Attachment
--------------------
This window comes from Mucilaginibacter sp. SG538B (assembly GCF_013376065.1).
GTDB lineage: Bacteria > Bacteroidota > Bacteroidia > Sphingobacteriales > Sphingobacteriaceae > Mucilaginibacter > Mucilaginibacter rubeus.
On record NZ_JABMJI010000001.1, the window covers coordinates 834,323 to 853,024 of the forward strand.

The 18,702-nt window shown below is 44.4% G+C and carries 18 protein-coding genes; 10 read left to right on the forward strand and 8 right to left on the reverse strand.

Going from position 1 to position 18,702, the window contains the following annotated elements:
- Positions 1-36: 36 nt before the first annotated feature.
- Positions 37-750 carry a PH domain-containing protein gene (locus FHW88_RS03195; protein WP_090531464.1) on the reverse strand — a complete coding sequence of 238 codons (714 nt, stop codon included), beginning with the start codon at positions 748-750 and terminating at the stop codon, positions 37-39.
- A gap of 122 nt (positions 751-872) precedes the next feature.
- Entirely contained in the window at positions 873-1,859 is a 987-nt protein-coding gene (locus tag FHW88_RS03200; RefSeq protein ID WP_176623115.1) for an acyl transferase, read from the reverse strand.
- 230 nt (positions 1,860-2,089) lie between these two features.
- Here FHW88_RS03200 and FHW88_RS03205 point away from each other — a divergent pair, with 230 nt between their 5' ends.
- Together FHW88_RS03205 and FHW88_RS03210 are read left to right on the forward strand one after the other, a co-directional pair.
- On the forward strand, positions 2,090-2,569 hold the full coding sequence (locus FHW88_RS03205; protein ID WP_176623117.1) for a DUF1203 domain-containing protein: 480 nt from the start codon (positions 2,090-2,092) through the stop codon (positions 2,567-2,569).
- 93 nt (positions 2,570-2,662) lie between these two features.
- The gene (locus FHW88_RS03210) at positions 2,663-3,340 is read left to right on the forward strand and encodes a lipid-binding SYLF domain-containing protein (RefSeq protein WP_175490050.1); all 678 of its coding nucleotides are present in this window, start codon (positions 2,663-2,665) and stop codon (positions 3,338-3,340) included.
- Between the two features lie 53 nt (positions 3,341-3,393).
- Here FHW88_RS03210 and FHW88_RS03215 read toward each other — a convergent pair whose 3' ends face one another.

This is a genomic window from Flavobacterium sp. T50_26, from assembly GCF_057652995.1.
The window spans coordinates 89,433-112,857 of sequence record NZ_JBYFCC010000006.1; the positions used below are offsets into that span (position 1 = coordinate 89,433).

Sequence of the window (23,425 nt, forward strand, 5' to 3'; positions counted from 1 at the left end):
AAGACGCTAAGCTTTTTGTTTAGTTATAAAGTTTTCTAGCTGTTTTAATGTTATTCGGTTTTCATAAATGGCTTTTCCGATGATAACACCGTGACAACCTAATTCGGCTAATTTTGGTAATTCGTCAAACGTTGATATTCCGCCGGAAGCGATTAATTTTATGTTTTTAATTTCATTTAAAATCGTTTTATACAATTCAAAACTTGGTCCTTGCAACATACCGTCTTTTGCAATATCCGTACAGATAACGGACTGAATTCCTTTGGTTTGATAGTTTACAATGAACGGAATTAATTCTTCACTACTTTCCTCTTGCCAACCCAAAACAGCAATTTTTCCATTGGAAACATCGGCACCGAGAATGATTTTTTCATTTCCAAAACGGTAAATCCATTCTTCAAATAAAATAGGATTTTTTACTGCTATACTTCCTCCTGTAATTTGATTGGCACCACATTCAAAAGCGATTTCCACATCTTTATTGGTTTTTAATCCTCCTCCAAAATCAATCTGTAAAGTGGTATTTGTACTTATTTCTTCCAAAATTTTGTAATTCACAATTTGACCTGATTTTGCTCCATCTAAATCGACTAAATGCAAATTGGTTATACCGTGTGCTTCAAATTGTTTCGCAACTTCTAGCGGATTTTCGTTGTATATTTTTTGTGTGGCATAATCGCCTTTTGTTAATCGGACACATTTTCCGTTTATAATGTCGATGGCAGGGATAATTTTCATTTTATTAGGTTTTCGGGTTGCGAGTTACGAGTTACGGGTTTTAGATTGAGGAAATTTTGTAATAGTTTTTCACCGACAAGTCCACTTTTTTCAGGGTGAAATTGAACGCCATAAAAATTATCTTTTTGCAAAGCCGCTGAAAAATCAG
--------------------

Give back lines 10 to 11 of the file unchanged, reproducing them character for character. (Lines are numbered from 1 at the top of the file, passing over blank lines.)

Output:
- 230 nt (positions 1,860-2,089) lie between these two features.
- Here FHW88_RS03200 and FHW88_RS03205 point away from each other — a divergent pair, with 230 nt between their 5' ends.